In fact, Act 1 positions the artists’ collaboration more like a competition. Bruno Bischofberger (an eager Erik Jensen), the Swiss art dealer the two share, is the force advocating for their public partnership but markets the event like a boxing match to name the world’s greatest painter. Mind you, Warhol is an old head who “[hasn’t] painted by hand in 25 years.” Now a filmmaker, a camera replaces his brush and real life replaces a blank canvas. The old guy has been in the game a while now and cautions Basquiat against the illusion of invincibility, “We’re not painters, we’re brands. … Just watch the language change, Jean. People will have to ‘have you’ suddenly. … You’ll be invisible, a brand. You’ll finally, triumphantly, cease to exist.”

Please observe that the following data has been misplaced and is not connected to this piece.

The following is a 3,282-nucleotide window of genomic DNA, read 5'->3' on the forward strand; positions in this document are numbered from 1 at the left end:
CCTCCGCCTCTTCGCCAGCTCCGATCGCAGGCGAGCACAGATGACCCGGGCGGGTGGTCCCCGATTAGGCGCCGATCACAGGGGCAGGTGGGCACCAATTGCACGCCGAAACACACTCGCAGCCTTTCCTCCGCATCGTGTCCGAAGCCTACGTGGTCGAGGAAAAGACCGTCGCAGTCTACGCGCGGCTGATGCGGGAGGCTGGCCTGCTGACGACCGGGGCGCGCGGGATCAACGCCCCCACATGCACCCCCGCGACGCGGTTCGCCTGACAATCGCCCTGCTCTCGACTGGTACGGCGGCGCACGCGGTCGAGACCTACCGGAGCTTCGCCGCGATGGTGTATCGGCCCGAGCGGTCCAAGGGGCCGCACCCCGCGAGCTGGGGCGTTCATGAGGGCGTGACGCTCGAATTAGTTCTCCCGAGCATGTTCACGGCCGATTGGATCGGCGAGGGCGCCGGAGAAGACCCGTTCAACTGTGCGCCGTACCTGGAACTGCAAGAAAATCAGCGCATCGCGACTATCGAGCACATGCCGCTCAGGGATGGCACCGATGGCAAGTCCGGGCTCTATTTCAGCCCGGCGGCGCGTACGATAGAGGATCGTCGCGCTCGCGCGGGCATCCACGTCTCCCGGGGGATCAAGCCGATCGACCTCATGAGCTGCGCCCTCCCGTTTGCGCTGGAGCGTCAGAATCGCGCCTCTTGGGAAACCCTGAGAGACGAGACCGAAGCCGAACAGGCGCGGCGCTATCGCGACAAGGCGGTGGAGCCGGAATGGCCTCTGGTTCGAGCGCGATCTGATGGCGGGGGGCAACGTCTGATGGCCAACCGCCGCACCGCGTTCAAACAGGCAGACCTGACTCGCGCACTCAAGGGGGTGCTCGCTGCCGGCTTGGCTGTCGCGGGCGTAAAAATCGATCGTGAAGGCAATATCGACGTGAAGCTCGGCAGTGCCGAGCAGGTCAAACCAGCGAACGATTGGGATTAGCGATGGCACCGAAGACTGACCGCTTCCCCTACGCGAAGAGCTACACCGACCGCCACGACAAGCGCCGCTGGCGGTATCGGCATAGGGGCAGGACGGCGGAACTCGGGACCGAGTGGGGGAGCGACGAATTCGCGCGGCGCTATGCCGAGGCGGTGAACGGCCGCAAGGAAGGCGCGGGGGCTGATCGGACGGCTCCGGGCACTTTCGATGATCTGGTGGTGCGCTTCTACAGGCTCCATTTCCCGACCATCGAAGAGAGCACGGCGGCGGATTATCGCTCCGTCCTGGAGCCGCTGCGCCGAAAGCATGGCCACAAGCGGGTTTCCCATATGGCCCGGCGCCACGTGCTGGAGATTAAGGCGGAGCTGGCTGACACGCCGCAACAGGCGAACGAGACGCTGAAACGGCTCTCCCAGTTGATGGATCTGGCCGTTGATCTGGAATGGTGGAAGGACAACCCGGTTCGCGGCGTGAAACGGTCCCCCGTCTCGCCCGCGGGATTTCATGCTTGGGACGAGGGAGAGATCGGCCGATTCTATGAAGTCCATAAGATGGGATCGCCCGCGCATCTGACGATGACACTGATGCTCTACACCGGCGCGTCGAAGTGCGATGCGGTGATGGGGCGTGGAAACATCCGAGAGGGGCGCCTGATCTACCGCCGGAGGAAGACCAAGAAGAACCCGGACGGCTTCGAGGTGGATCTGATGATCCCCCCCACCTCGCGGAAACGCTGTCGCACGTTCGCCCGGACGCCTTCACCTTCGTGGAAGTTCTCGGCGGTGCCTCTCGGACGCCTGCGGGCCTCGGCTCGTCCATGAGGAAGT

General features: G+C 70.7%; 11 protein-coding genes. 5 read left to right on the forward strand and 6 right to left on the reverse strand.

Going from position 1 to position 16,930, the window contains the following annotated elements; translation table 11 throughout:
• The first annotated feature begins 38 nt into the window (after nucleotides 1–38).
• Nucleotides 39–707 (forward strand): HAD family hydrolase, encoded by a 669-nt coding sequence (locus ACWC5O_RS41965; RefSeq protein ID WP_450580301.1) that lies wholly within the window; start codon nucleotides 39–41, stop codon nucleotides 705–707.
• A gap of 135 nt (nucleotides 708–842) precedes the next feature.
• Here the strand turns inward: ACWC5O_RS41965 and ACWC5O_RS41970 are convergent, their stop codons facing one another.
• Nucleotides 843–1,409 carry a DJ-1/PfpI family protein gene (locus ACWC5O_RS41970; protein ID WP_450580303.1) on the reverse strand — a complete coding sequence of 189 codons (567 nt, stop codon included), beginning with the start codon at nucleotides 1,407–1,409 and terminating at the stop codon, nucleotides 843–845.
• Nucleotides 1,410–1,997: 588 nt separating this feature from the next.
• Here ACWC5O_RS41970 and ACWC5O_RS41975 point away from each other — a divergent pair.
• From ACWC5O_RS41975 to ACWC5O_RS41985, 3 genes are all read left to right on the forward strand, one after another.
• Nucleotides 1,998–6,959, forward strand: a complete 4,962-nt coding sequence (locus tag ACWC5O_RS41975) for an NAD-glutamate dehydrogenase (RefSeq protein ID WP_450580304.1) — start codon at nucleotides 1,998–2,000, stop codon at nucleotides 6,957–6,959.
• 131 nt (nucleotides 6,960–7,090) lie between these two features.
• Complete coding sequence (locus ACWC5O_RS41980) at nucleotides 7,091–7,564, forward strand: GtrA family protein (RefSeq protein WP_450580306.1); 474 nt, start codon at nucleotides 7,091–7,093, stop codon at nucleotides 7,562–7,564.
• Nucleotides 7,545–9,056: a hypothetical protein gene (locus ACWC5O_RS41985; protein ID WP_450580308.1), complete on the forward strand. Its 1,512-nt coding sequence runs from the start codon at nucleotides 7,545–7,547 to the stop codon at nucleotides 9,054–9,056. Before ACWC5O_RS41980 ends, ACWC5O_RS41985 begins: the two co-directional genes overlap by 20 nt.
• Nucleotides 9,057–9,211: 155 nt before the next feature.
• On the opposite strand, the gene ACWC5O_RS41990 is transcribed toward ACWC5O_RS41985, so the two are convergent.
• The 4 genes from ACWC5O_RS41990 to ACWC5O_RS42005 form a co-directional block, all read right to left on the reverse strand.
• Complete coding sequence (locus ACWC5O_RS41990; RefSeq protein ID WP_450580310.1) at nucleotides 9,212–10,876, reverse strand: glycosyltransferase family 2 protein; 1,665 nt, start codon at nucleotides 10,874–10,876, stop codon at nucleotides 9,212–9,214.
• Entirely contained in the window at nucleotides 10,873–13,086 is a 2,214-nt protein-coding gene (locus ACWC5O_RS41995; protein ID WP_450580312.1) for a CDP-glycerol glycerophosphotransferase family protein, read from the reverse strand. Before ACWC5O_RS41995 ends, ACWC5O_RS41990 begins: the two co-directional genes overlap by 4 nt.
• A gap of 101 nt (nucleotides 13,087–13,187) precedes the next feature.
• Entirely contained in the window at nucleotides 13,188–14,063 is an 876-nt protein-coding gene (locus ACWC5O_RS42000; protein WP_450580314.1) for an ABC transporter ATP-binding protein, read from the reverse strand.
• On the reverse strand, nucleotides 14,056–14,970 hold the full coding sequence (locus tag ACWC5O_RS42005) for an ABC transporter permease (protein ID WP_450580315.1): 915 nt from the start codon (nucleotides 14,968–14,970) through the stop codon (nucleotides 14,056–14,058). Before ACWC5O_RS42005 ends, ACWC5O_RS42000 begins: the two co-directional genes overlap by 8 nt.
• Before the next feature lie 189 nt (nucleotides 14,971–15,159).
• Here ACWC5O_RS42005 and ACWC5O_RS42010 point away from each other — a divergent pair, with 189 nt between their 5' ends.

Jeremy Pope and Paul Bettany fall in perfect step with the behavioral patterns and nervous tics of Basquiat and Warhol, painting believable portraits of their peculiar subjects. The former adopts a bouncy bravado as the young neo-expressionist while the latter takes on a wiry, self-flagellating anxiety as Warhol, who is concerned with aging out of the industry. Anna Fleischle works double duty as costume and scenic designer. She is the production’s faithful aesthetic compass, cloaking Pope in slouchy neutral sweats, Bettany in Warhol’s signature black turtleneck and piercing red glasses and letting both men play on her brightly lit, ergonomic studio set. Wig designers Karicean “Karen” Dick and Carol Robinson sell the imitation game even harder with Basquiat’s free-flowing palm tree locs and Warhol’s sharp, stark-white strands.